Of course, the fight never stops. Although the law is automatically overturned, we need parliament to formally amend the constitution to finally erase Section 250 from the statute. And we need legal protection and recognition for all LGBTI+ people in Mauritius. At the moment we’re working on a project to advance the rights of trans people – in Mauritius there’s no legal recognition of trans people. This means they have no protection from discrimination and often struggle to access healthcare and employment.


My advice for young people wanting to campaign on LGBTI+ rights is to build a community around you and learn from others. You truly can’t do it alone and I have been blessed to work with people from all ages and backgrounds. I’ve also been lucky to learn from activists and human right experts who are fighting for LGBTI+ rights in different Commonwealth countries.


Also, you’re never too young to fight for change. I was nineteen when I first got involved in LGBTI+ activism and 29 when I brought the legal challenge. In that decade I learned so much, initially by volunteering with others and then by stepping forward and taking the lead myself. I’m proud that the movement for LGBTI+ decriminalisation in Mauritius has been led by young people with fire in our hearts.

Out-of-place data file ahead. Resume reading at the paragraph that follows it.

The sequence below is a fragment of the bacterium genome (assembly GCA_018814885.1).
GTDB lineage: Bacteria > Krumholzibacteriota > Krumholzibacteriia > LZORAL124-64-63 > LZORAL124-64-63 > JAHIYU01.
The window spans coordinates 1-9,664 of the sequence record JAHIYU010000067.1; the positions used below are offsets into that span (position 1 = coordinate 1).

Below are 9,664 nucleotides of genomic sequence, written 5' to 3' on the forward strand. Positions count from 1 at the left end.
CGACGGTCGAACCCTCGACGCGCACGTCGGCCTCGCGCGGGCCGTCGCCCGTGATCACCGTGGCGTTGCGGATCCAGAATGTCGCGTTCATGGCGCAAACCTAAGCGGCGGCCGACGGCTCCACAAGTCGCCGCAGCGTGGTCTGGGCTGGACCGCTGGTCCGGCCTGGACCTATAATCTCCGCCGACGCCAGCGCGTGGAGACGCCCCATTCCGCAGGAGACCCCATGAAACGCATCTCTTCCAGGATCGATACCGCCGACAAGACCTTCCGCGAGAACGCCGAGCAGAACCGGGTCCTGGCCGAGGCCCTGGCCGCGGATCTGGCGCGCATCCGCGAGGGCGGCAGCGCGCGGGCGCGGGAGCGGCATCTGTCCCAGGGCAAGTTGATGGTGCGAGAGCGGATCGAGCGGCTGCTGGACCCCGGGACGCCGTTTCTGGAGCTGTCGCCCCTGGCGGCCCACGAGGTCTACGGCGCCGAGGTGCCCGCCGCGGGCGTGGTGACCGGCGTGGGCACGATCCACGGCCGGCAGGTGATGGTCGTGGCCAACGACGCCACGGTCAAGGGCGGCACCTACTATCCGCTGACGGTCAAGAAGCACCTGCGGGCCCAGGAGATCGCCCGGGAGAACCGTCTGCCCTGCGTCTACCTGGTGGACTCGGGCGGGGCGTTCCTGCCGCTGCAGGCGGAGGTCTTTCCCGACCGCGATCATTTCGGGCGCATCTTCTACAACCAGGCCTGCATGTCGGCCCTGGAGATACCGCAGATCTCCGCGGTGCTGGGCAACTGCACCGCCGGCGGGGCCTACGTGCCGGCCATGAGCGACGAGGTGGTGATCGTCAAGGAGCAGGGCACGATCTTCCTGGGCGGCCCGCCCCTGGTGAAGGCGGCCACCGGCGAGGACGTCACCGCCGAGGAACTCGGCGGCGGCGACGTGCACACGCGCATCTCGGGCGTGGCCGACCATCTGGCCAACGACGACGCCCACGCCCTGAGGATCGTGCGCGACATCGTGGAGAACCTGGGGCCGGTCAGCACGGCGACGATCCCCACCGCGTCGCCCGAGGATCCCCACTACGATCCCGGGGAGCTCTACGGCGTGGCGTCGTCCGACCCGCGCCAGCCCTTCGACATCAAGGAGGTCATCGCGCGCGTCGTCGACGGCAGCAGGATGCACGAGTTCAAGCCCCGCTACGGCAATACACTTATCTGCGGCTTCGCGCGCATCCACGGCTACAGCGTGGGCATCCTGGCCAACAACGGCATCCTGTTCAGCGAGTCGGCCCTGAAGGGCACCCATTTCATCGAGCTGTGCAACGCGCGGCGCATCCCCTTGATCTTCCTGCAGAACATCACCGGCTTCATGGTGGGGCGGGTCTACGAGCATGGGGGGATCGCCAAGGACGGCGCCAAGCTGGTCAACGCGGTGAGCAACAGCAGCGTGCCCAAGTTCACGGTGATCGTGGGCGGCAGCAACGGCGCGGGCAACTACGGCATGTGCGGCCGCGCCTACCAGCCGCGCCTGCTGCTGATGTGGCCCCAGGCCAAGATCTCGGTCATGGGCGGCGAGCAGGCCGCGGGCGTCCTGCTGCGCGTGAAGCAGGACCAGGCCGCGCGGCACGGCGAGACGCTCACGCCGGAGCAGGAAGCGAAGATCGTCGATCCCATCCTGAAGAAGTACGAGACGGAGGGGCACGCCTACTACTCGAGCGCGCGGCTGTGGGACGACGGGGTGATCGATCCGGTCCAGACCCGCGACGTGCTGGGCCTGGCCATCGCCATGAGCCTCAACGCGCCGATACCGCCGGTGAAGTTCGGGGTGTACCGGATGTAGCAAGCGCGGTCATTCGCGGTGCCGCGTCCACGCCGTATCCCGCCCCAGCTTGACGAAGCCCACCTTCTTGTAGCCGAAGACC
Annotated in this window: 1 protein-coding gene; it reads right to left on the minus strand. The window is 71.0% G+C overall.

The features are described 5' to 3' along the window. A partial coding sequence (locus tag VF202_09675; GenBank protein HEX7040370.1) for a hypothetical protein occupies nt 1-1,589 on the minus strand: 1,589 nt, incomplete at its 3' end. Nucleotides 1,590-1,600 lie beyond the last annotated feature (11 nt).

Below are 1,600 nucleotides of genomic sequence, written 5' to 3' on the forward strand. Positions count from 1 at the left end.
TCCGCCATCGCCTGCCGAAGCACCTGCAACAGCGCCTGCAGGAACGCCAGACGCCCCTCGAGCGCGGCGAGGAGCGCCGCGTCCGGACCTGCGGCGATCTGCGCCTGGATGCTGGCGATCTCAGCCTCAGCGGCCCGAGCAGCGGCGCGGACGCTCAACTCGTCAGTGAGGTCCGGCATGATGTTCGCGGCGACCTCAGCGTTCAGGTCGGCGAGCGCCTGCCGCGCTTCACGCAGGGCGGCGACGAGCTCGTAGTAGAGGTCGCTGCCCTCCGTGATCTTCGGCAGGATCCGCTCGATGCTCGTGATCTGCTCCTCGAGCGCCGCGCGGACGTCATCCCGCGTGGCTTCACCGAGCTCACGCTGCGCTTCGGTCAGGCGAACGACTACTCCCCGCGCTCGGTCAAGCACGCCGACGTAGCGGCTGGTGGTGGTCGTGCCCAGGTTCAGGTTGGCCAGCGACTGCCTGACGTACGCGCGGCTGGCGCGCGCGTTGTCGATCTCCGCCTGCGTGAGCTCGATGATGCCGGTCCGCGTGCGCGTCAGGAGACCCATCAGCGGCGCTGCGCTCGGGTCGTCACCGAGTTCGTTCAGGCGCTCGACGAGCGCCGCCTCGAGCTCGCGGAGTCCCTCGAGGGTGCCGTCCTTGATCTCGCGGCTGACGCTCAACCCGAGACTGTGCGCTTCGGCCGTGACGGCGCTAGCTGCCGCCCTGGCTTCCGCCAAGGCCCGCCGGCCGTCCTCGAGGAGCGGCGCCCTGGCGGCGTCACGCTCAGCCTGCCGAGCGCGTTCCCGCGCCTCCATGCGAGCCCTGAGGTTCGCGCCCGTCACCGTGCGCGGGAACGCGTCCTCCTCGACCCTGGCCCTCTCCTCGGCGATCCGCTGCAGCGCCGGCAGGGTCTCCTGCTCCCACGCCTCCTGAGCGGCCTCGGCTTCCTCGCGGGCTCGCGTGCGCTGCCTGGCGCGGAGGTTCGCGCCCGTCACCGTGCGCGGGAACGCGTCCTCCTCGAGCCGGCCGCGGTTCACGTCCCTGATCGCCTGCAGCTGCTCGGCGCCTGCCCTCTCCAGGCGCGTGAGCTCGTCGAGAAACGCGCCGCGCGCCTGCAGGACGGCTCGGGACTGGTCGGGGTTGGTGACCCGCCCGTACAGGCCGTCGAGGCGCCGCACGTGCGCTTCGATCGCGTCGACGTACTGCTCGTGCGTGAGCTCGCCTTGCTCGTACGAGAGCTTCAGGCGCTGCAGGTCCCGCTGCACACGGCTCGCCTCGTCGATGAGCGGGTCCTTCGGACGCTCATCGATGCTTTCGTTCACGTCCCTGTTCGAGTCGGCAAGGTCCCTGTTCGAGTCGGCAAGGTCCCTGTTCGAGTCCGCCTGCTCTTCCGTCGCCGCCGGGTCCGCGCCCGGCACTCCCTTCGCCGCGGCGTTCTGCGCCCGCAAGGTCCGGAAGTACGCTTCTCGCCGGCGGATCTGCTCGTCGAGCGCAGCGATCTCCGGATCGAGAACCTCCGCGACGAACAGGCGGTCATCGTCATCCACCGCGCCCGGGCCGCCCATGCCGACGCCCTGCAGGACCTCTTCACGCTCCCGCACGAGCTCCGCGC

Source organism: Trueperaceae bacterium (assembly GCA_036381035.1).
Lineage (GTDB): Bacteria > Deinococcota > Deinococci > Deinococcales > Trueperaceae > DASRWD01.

ABOUT THE AUTHOR


I am Ridwan A. F. Ah Seek, aka Ryan, a Mauritian citizen, aged of 33. A banker by profession, a part time presenter, I am also a human rights activist and the President of the Collectif Arc-En-Ciel, an NFO fighting for the LGBTQIA+ Community. And I won a constitutional case against the State of Mauritius. My aim in life to make a better world, where each and every one feels proud of who they are and that each one has the same treatment and opportunity






 

The views and opinions expressed are those of the author and do not necessarily represent those of the Royal Commonwealth Society.